Almost everyone must have said the words: "boy, I can build it better than this!" This was a response typical of people who after discovering that mass-produced products did not live up to the expectation you have after spending your hard earned money on.Well, this was pretty much how Sheridan came to be.Ed Wackerhagen, dissatisfied with a pellet gun used by his son Philip set out to build one of the finest airguns in history.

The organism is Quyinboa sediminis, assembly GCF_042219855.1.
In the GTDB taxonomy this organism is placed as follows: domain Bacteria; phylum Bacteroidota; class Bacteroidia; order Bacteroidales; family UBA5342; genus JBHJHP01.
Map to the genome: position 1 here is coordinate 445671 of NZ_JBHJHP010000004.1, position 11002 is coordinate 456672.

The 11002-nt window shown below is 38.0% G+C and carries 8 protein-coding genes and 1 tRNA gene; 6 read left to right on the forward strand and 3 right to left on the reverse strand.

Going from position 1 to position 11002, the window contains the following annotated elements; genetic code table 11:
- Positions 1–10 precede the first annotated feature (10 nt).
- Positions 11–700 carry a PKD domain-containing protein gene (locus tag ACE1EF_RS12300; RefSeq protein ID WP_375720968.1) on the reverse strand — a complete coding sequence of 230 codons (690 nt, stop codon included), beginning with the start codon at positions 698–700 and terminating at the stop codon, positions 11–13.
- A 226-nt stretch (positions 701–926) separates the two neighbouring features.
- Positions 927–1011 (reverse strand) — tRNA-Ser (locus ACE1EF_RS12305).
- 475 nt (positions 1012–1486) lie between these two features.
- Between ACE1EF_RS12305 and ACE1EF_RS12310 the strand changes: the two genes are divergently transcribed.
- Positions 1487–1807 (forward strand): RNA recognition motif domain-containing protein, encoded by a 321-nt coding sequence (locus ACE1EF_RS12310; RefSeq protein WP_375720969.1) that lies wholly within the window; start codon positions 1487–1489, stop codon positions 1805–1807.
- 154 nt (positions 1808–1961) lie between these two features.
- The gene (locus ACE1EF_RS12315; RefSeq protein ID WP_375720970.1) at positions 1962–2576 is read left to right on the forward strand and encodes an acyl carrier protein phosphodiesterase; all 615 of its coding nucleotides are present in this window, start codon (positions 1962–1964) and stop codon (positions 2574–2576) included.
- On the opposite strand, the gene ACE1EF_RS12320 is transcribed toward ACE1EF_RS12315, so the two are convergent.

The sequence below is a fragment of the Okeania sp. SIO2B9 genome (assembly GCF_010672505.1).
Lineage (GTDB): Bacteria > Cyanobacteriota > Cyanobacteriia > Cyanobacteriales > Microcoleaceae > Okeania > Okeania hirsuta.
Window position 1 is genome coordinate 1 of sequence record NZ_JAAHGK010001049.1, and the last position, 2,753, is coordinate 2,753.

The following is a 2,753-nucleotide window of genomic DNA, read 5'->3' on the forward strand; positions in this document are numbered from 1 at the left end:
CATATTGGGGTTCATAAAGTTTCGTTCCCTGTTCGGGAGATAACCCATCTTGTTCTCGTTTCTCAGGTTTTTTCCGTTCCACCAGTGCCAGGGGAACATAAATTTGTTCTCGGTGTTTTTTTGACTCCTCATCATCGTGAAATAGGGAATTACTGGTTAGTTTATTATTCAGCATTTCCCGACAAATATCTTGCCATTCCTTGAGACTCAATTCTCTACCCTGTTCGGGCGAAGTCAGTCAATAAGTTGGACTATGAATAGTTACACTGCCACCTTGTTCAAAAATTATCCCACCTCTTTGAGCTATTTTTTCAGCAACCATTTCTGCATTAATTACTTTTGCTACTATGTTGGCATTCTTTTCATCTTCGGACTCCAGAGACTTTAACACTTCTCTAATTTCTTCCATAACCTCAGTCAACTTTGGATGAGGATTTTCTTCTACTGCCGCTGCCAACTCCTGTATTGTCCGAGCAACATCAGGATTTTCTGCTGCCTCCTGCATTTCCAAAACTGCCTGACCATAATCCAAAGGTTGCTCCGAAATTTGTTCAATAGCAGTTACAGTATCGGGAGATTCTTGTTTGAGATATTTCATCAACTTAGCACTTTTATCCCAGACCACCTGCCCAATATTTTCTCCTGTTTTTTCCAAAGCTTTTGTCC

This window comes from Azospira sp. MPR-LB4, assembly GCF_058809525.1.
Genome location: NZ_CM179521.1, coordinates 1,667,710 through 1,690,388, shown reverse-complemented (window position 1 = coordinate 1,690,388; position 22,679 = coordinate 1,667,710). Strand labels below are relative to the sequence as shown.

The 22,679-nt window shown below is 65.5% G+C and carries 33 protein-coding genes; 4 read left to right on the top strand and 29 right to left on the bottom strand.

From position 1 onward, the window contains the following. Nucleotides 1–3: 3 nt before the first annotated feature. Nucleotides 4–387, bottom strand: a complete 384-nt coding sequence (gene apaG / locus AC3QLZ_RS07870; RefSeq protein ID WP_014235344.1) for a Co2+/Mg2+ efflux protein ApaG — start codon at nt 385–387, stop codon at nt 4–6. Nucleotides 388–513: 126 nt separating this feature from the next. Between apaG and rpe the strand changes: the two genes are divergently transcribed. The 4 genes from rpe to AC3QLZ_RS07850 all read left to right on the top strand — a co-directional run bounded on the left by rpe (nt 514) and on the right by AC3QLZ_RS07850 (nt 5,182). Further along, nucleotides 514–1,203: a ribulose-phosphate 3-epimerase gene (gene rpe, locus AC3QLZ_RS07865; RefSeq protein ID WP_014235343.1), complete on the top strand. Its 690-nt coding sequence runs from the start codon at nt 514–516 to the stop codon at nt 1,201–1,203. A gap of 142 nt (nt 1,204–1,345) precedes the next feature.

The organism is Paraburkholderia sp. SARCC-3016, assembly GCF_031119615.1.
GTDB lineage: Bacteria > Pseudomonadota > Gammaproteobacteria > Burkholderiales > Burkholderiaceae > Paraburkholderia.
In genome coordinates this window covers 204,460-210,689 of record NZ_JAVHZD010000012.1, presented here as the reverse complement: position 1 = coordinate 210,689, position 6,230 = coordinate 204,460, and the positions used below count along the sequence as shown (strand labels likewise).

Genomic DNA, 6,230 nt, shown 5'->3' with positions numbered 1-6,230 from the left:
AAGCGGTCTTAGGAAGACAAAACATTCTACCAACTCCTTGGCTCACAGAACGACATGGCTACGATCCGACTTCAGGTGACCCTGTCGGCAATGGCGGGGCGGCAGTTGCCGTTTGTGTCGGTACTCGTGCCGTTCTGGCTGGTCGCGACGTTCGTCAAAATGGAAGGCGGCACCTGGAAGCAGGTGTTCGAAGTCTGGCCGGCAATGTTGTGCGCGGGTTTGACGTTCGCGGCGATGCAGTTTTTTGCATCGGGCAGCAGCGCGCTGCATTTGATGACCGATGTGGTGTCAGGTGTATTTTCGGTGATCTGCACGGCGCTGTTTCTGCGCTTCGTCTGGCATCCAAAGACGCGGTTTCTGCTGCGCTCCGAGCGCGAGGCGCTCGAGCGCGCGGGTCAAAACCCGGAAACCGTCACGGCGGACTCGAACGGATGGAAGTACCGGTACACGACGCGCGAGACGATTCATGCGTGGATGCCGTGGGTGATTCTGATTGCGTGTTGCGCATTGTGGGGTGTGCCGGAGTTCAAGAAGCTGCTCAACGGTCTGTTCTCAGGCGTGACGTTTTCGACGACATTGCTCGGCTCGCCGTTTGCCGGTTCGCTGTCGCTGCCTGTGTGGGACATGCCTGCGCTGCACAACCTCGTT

These companion volumes--biography and documentary reader--may be read as a set, or as stand-alones.The review you are about to read comes to you courtesy of H-Net -- its reviewers, review editors, and publishing staff.If you appreciate this service, please consider donating to H-Net so we can continue to provide this service free of charge. Translate this review into New York: Oxford University Press, 2002. .00 (cloth), ISBN 978-0-19-515106-0; .95 (paper), ISBN 978-0-19-515101-5.While they insisted their dissent was born of patriotic concern for the nation, Weber repeatedly observes that the swelling Copperhead ranks failed to offer any realistic nation-saving alternatives to Lincoln's war policy of coerced reunion.Weber describes a third phase that peaked in the bloody summer of 1864 when intense war weariness drove many additional northerners to conclude that the war for the Union was an unwinnable failure.The price (at that time) gave the gun its slow sales.